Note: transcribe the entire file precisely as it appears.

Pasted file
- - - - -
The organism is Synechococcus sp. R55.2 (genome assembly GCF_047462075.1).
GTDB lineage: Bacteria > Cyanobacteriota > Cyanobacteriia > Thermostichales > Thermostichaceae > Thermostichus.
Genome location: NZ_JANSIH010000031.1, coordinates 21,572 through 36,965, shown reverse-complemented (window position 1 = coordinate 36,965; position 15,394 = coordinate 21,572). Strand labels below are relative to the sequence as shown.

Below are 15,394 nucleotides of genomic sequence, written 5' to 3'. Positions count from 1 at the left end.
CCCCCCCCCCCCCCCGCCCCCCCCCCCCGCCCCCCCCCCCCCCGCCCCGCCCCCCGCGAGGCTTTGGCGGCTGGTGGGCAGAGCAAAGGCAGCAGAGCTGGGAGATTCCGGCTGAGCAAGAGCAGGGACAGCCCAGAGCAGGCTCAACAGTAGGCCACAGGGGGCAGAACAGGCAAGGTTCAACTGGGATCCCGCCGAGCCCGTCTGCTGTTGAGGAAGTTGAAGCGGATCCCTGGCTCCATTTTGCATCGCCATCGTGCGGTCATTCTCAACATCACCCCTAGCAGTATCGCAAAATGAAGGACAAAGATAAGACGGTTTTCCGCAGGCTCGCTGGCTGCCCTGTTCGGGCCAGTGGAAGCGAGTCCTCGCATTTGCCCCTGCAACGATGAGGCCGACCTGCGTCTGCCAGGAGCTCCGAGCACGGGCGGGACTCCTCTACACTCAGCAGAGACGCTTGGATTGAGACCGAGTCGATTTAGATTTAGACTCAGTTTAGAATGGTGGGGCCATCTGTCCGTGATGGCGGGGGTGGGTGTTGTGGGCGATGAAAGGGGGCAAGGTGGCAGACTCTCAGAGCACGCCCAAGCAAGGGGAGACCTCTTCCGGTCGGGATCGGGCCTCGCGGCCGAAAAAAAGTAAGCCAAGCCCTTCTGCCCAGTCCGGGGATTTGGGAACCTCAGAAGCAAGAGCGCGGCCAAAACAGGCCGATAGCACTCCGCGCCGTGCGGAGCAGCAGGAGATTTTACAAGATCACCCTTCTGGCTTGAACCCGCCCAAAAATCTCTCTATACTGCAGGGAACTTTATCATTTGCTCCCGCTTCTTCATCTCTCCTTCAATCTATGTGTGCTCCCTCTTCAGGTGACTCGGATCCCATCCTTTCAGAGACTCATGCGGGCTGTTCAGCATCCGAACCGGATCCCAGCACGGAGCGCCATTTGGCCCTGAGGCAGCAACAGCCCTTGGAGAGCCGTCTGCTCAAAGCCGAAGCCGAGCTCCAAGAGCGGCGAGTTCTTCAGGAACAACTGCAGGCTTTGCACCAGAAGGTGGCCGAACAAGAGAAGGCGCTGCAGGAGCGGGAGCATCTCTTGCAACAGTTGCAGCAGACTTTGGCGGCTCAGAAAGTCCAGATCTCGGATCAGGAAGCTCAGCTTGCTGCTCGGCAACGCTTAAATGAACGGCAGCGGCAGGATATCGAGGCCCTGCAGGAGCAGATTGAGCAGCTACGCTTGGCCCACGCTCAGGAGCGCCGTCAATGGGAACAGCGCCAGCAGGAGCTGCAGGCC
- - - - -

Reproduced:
The organism is Synechococcus sp. R55.2 (genome assembly GCF_047462075.1).
GTDB lineage: Bacteria > Cyanobacteriota > Cyanobacteriia > Thermostichales > Thermostichaceae > Thermostichus.
Genome location: NZ_JANSIH010000031.1, coordinates 21,572 through 36,965, shown reverse-complemented (window position 1 = coordinate 36,965; position 15,394 = coordinate 21,572). Strand labels below are relative to the sequence as shown.

Below are 15,394 nucleotides of genomic sequence, written 5' to 3'. Positions count from 1 at the left end.
CCCCCCCCCCCCCCCGCCCCCCCCCCCCGCCCCCCCCCCCCCCGCCCCGCCCCCCGCGAGGCTTTGGCGGCTGGTGGGCAGAGCAAAGGCAGCAGAGCTGGGAGATTCCGGCTGAGCAAGAGCAGGGACAGCCCAGAGCAGGCTCAACAGTAGGCCACAGGGGGCAGAACAGGCAAGGTTCAACTGGGATCCCGCCGAGCCCGTCTGCTGTTGAGGAAGTTGAAGCGGATCCCTGGCTCCATTTTGCATCGCCATCGTGCGGTCATTCTCAACATCACCCCTAGCAGTATCGCAAAATGAAGGACAAAGATAAGACGGTTTTCCGCAGGCTCGCTGGCTGCCCTGTTCGGGCCAGTGGAAGCGAGTCCTCGCATTTGCCCCTGCAACGATGAGGCCGACCTGCGTCTGCCAGGAGCTCCGAGCACGGGCGGGACTCCTCTACACTCAGCAGAGACGCTTGGATTGAGACCGAGTCGATTTAGATTTAGACTCAGTTTAGAATGGTGGGGCCATCTGTCCGTGATGGCGGGGGTGGGTGTTGTGGGCGATGAAAGGGGGCAAGGTGGCAGACTCTCAGAGCACGCCCAAGCAAGGGGAGACCTCTTCCGGTCGGGATCGGGCCTCGCGGCCGAAAAAAAGTAAGCCAAGCCCTTCTGCCCAGTCCGGGGATTTGGGAACCTCAGAAGCAAGAGCGCGGCCAAAACAGGCCGATAGCACTCCGCGCCGTGCGGAGCAGCAGGAGATTTTACAAGATCACCCTTCTGGCTTGAACCCGCCCAAAAATCTCTCTATACTGCAGGGAACTTTATCATTTGCTCCCGCTTCTTCATCTCTCCTTCAATCTATGTGTGCTCCCTCTTCAGGTGACTCGGATCCCATCCTTTCAGAGACTCATGCGGGCTGTTCAGCATCCGAACCGGATCCCAGCACGGAGCGCCATTTGGCCCTGAGGCAGCAACAGCCCTTGGAGAGCCGTCTGCTCAAAGCCGAAGCCGAGCTCCAAGAGCGGCGAGTTCTTCAGGAACAACTGCAGGCTTTGCACCAGAAGGTGGCCGAACAAGAGAAGGCGCTGCAGGAGCGGGAGCATCTCTTGCAACAGTTGCAGCAGACTTTGGCGGCTCAGAAAGTCCAGATCTCGGATCAGGAAGCTCAGCTTGCTGCTCGGCAACGCTTAAATGAACGGCAGCGGCAGGATATCGAGGCCCTGCAGGAGCAGATTGAGCAGCTACGCTTGGCCCACGCTCAGGAGCGCCGTCAATGGGAACAGCGCCAGCAGGAGCTGCAGGCC